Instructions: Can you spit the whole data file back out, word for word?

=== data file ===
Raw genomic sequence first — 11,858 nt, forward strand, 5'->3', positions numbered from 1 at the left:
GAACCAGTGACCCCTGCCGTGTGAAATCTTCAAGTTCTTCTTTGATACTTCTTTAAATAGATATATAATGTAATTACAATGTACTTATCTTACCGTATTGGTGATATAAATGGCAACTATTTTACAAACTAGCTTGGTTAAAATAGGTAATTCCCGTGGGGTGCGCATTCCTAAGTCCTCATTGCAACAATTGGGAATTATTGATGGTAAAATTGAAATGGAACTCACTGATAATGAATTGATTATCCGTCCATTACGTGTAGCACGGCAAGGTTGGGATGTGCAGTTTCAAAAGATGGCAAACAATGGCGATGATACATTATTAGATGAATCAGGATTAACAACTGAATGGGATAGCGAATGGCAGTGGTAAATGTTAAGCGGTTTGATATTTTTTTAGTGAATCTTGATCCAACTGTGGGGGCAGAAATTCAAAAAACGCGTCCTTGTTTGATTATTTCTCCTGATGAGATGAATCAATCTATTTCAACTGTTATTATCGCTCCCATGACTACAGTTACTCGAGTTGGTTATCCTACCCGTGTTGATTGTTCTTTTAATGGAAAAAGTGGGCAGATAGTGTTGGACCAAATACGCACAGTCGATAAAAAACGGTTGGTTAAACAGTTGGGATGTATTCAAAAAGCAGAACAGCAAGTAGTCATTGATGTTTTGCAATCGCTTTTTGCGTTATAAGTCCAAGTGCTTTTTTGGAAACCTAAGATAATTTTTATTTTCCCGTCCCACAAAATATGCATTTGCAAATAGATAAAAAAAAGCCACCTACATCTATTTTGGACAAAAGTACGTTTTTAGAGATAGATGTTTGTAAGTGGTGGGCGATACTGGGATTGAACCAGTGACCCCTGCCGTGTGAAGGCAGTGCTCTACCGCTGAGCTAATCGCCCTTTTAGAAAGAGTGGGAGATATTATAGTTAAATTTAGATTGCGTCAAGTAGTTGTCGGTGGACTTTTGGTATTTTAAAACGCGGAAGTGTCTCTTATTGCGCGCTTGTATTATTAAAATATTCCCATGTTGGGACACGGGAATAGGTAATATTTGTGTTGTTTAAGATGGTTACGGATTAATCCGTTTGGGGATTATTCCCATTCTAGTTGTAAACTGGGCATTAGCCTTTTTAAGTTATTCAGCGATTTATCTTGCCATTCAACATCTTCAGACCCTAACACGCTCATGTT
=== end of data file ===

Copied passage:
Raw genomic sequence first — 11,858 nt, forward strand, 5'->3', positions numbered from 1 at the left:
GAACCAGTGACCCCTGCCGTGTGAAATCTTCAAGTTCTTCTTTGATACTTCTTTAAATAGATATATAATGTAATTACAATGTACTTATCTTACCGTATTGGTGATATAAATGGCAACTATTTTACAAACTAGCTTGGTTAAAATAGGTAATTCCCGTGGGGTGCGCATTCCTAAGTCCTCATTGCAACAATTGGGAATTATTGATGGTAAAATTGAAATGGAACTCACTGATAATGAATTGATTATCCGTCCATTACGTGTAGCACGGCAAGGTTGGGATGTGCAGTTTCAAAAGATGGCAAACAATGGCGATGATACATTATTAGATGAATCAGGATTAACAACTGAATGGGATAGCGAATGGCAGTGGTAAATGTTAAGCGGTTTGATATTTTTTTAGTGAATCTTGATCCAACTGTGGGGGCAGAAATTCAAAAAACGCGTCCTTGTTTGATTATTTCTCCTGATGAGATGAATCAATCTATTTCAACTGTTATTATCGCTCCCATGACTACAGTTACTCGAGTTGGTTATCCTACCCGTGTTGATTGTTCTTTTAATGGAAAAAGTGGGCAGATAGTGTTGGACCAAATACGCACAGTCGATAAAAAACGGTTGGTTAAACAGTTGGGATGTATTCAAAAAGCAGAACAGCAAGTAGTCATTGATGTTTTGCAATCGCTTTTTGCGTTATAAGTCCAAGTGCTTTTTTGGAAACCTAAGATAATTTTTATTTTCCCGTCCCACAAAATATGCATTTGCAAATAGATAAAAAAAAGCCACCTACATCTATTTTGGACAAAAGTACGTTTTTAGAGATAGATGTTTGTAAGTGGTGGGCGATACTGGGATTGAACCAGTGACCCCTGCCGTGTGAAGGCAGTGCTCTACCGCTGAGCTAATCGCCCTTTTAGAAAGAGTGGGAGATATTATAGTTAAATTTAGATTGCGTCAAGTAGTTGTCGGTGGACTTTTGGTATTTTAAAACGCGGAAGTGTCTCTTATTGCGCGCTTGTATTATTAAAATATTCCCATGTTGGGACACGGGAATAGGTAATATTTGTGTTGTTTAAGATGGTTACGGATTAATCCGTTTGGGGATTATTCCCATTCTAGTTGTAAACTGGGCATTAGCCTTTTTAAGTTATTCAGCGATTTATCTTGCCATTCAACATCTTCAGACCCTAACACGCTCATGTT